Link-O-Rama: Pedro gets the Game 3 nod for Phillies

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* As expected, Pedro Martinez has officially been named the Phillies’ starter for Game 3 tomorrow night in Colorado. He’ll face Jason Hammel with the NLDS tied at 1-1.
Martinez hasn’t pitched since September 30 and has started just once since September 19 because of a neck injury, but went 5-1 with a 3.63 ERA after joining the rotation in mid-August. Asked about forecasts of 30-degree temperatures and possible snow, Martinez said: “I’m going to enjoy the snow. Maybe I’ll be rounding the bases in a snowmobile.”
* Ron Gardenhire made a lineup switch for tonight’s Game 2 of the ALDS, starting Carlos Gomez in center field, shifting Denard Span to right field and Jason Kubel to designated hitter, and benching Jose Morales. Gomez isn’t much of a hitter, but the defensive upgrade definitely makes the move worthwhile.
* On the heels of my piece about Chip Caray’s awfulness as an announcer, here’s a link to Vin Scully calling the ninth inning of last night’s Dodgers victory. You know, just so everyone can hear what a truly great announcer sounds like, even at the age of 81.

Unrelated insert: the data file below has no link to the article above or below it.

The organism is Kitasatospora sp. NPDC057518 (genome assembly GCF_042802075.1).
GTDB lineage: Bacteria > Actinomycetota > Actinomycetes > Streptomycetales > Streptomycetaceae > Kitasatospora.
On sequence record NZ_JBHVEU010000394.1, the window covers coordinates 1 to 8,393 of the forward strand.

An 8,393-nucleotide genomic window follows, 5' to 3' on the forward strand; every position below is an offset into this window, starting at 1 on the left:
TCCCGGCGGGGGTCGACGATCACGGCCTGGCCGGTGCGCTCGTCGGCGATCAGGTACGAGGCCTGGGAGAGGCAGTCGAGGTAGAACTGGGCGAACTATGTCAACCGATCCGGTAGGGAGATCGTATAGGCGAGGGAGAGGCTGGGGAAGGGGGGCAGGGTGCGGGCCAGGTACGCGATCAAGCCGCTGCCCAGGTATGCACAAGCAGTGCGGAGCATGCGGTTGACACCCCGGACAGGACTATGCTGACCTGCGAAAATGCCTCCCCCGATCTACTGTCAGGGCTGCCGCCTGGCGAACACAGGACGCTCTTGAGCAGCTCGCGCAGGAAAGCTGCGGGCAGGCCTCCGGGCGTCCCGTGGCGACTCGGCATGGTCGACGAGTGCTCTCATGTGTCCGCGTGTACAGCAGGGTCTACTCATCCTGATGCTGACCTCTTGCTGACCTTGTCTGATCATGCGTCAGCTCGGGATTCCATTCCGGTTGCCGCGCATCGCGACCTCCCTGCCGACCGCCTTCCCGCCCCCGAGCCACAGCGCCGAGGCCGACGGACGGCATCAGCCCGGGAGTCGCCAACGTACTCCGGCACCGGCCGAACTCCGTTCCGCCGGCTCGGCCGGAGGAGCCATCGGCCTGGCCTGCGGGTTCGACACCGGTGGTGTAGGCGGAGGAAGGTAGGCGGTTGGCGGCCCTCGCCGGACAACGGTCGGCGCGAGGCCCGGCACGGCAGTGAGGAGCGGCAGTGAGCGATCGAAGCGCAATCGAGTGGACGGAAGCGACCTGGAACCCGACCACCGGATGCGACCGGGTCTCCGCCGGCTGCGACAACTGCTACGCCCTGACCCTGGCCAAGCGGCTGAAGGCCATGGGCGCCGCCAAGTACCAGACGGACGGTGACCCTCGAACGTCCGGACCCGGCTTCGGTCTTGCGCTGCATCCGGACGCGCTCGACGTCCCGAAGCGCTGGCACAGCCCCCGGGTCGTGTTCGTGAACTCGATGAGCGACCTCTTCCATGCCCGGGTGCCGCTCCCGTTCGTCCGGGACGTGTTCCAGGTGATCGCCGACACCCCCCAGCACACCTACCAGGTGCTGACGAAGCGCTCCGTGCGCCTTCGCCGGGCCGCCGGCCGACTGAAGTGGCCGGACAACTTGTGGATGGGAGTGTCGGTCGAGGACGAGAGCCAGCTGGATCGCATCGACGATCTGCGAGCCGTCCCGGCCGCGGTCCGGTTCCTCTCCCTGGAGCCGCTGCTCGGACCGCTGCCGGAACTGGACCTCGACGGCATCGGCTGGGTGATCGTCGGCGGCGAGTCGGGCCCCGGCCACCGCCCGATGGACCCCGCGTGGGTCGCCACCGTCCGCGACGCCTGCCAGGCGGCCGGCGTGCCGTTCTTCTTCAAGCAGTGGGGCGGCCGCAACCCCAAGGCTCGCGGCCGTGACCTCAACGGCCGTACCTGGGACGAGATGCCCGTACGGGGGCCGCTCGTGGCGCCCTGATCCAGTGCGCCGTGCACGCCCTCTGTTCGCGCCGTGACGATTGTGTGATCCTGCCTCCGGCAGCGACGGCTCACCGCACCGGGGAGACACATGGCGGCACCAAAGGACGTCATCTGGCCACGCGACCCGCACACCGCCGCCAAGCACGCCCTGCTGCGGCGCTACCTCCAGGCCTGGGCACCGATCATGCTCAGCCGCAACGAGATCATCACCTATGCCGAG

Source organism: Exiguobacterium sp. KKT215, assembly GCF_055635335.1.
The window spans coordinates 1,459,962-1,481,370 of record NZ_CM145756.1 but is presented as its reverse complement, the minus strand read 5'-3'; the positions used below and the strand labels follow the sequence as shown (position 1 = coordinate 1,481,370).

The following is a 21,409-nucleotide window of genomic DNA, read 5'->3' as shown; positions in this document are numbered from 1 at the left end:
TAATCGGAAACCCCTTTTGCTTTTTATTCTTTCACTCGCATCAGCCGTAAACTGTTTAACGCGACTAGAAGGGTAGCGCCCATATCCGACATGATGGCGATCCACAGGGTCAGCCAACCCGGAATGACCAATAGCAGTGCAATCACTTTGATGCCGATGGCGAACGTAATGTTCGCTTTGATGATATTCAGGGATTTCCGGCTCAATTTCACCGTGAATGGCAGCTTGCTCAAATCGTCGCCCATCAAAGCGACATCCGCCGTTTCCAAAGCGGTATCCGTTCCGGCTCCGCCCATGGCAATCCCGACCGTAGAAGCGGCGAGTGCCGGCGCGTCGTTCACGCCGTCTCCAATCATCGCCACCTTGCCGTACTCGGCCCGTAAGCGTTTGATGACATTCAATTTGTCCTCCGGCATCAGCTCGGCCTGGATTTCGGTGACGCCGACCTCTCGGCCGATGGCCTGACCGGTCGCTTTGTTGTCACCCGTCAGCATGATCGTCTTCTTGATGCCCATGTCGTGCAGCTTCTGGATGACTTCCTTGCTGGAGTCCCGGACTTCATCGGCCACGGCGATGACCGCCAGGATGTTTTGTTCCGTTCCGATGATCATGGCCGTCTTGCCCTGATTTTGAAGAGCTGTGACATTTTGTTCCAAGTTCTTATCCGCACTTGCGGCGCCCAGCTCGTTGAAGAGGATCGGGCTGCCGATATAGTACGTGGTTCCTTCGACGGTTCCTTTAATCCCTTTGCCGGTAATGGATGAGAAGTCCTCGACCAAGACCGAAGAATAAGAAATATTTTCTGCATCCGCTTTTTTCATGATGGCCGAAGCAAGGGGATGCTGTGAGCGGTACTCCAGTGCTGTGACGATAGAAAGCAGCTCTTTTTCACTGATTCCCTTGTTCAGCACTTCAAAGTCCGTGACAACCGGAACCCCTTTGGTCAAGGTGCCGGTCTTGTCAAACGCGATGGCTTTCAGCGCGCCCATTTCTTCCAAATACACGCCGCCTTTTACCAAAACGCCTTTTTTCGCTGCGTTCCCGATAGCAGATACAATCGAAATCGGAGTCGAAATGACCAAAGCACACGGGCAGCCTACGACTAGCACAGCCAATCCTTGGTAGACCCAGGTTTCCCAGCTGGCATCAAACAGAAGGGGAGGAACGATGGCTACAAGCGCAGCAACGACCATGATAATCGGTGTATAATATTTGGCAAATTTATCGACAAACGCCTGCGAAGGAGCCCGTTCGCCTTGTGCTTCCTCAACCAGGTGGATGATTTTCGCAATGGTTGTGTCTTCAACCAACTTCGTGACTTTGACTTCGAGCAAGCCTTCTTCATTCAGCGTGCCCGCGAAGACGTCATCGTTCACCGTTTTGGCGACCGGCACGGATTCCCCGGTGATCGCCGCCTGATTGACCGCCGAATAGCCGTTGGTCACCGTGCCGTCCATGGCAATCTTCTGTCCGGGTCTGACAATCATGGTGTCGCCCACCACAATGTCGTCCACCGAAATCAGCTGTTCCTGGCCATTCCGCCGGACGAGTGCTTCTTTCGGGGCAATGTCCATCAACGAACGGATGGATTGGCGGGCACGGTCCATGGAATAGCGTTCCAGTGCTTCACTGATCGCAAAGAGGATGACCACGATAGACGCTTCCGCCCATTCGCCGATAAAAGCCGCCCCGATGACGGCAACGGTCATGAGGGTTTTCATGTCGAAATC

* DeWayne Wise provided the biggest highlight of the White Sox’s season when his amazing catch in center field preserved Mark Buehrle’s perfect game in July, but he’s now a free agent after being removed from the 40-man roster today. Wise is a good defender with plenty of speed, but hit just .225/.262/.366 this season and his career .635 OPS is second-worst among all active outfielders ahead of only Joey Gathright.
* Cole Hamels’ wife gave birth to a baby boy this morning.

Indians release Mike Napoli

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The Cleveland Indians have released Mike Napoli.

This is not terribly surprising as he was seen as a depth move to begin with. Injury insurance for Yonder Alonso at first base and Edwin Encarnacion at DH, neither of whom are injured at the moment. Napoli was on a minor league contract and the Indians made it clear that, if he can’t find a major league job elsewhere, he’s welcome to come back and cool his heels in Columbus in the event he’s needed later.

Which may be what happens if he wants to keep playing because, after a season in which he hit .193/.285/.428, and a spring in which he hit .218/.310/.431, there aren’t likely to be a ton of takers.